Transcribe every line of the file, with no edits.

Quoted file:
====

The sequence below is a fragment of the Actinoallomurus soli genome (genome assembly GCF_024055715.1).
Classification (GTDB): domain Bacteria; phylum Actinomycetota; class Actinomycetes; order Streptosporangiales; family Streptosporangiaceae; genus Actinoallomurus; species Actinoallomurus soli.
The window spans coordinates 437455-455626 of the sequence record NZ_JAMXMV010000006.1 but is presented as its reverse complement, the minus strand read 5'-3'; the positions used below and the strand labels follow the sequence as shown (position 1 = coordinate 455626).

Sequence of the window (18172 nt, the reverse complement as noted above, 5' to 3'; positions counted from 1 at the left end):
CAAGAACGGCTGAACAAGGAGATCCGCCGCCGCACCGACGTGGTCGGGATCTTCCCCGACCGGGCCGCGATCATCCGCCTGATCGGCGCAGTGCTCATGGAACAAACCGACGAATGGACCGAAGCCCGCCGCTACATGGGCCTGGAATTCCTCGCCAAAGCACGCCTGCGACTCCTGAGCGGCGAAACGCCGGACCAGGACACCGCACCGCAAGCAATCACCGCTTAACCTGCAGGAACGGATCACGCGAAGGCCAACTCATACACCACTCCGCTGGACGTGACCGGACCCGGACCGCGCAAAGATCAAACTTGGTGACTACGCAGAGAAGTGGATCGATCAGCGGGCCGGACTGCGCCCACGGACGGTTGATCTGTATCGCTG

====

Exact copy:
The sequence below is a fragment of the Actinoallomurus soli genome (genome assembly GCF_024055715.1).
Classification (GTDB): domain Bacteria; phylum Actinomycetota; class Actinomycetes; order Streptosporangiales; family Streptosporangiaceae; genus Actinoallomurus; species Actinoallomurus soli.
The window spans coordinates 437455-455626 of the sequence record NZ_JAMXMV010000006.1 but is presented as its reverse complement, the minus strand read 5'-3'; the positions used below and the strand labels follow the sequence as shown (position 1 = coordinate 455626).

Sequence of the window (18172 nt, the reverse complement as noted above, 5' to 3'; positions counted from 1 at the left end):
CAAGAACGGCTGAACAAGGAGATCCGCCGCCGCACCGACGTGGTCGGGATCTTCCCCGACCGGGCCGCGATCATCCGCCTGATCGGCGCAGTGCTCATGGAACAAACCGACGAATGGACCGAAGCCCGCCGCTACATGGGCCTGGAATTCCTCGCCAAAGCACGCCTGCGACTCCTGAGCGGCGAAACGCCGGACCAGGACACCGCACCGCAAGCAATCACCGCTTAACCTGCAGGAACGGATCACGCGAAGGCCAACTCATACACCACTCCGCTGGACGTGACCGGACCCGGACCGCGCAAAGATCAAACTTGGTGACTACGCAGAGAAGTGGATCGATCAGCGGGCCGGACTGCGCCCACGGACGGTTGATCTGTATCGCTG